About a dozen times or so times a year Rich Rivkin holds art and music festivals called LI Music festivals, bringing together music from the 60s and 70s and an array of art to go along with it. Events can have as many as a thousand people, feature 4 bands and over 30 artists at sites like the Great Lawn at the Vanderbilt Museum. Other more intimate events feature a single band and a handful of artists. Most events are free but a few of the larger events require purchasing tickets.
On May 23rd, I saw an Allman Brothers Tribute Band, Trouble No More, play The Big Kahuna in Huntington. The band was spot on, hitting every single note in perfect harmony. If you closed your eyes you could see yourself at a real Allman Brothers concert from back in the day. Trouble No More set the mood for a night of art, dancing, and fun for all.
Their two guitarists were equally impressive, both being able to trade signature Allman Brothers licks and harmonize together with ease. While it’s easy to talk all about guitars in an Allman Brothers tribute, the rhythm section of bass, drums, and keyboards were keeping it rock solid all night. You could instantly tell these guys were very experienced with what they do. I just wished they smiled a little more. I couldn’t tell if these guys kept a stern face because they were trying to go for the “I’m too cool to smile” look, or they’ve been playing these songs for so long that it’s become boring to them.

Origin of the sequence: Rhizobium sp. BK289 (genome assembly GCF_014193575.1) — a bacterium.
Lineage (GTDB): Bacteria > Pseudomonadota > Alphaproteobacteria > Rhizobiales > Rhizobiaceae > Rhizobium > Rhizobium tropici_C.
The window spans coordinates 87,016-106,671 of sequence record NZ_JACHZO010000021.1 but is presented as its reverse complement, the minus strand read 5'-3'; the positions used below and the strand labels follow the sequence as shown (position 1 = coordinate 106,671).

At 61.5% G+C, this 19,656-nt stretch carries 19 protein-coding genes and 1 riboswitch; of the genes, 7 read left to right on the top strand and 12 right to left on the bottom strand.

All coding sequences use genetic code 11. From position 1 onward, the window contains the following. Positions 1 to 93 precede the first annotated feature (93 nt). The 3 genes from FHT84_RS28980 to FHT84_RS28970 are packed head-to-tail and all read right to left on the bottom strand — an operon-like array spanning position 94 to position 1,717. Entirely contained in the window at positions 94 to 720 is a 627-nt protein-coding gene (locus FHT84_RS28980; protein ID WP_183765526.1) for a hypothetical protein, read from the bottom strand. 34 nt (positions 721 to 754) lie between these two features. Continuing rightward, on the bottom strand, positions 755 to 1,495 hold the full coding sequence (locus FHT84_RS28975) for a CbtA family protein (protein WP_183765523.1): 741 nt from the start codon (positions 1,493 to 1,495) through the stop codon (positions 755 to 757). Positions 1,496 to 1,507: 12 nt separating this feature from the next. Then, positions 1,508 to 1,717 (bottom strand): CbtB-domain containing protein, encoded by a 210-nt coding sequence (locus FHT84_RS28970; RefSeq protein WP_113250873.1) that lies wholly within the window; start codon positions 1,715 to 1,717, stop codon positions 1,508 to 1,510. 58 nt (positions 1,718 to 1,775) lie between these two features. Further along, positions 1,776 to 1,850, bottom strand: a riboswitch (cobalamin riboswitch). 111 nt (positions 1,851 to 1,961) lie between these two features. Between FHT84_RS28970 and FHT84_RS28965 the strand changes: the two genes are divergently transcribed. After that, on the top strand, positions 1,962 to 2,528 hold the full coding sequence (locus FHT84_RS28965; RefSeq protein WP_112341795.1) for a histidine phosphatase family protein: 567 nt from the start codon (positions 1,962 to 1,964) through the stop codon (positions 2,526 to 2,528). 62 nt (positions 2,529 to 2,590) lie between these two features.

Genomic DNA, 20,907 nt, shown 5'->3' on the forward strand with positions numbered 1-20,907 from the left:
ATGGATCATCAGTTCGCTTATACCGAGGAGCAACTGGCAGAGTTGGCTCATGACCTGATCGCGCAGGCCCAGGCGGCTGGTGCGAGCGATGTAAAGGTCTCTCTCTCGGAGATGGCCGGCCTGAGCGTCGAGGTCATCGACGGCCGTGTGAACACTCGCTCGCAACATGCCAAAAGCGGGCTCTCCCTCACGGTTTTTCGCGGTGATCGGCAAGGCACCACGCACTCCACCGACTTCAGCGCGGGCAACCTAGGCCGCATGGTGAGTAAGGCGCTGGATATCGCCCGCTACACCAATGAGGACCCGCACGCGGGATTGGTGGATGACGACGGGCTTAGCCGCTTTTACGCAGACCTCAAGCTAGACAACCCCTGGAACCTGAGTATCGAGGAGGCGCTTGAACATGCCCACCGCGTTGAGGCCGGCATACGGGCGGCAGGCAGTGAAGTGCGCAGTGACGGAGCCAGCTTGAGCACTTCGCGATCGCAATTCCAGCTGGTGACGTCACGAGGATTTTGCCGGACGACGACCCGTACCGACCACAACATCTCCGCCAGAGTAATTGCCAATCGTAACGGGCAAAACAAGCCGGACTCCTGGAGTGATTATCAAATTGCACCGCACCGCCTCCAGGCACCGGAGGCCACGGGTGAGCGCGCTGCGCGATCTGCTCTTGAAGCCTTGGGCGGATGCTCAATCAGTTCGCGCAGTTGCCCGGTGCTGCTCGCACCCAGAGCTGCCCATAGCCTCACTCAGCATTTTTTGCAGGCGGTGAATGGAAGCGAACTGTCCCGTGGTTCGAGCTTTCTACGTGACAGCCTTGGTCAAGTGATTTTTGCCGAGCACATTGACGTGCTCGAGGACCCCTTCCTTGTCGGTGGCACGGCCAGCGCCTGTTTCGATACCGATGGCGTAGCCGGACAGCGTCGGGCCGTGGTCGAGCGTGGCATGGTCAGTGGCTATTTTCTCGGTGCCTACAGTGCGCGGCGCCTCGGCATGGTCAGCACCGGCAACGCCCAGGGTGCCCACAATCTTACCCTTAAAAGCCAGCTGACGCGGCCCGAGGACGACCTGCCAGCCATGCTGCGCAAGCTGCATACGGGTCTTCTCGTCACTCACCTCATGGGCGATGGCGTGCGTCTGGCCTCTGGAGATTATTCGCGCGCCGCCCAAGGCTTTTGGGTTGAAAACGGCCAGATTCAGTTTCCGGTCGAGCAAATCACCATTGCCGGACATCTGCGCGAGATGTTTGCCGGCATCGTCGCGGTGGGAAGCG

Most venues consider the band be the show, the band only told half the story of the night. Rich Rivkin’s events also double as a Long Island artists community gathering. It’s an open door, all are welcome event for all artists. Painters, sketchers, and wearable art (art inspired clothing) all came together on this night in a “Bring Your Own Art” event. Some artists used the band and the venue to draw inspiration, others had models, and some just used the event as an excuse to finish an existing painting.
Rich Rivkin puts in a lot of love and hard work to put these events together. A full time environmentalist, Rich puts these events for the pure love of music and art. Not for money. If you grew up in the 60s and 70s (or have a love for that era of music) this is a perfect event for you. You’re not going to find an hipster music or contemporary art, so make sure you know what you’re getting into. So come on down to the next event, it’s a great way to get inspired and meet other Long Island artists.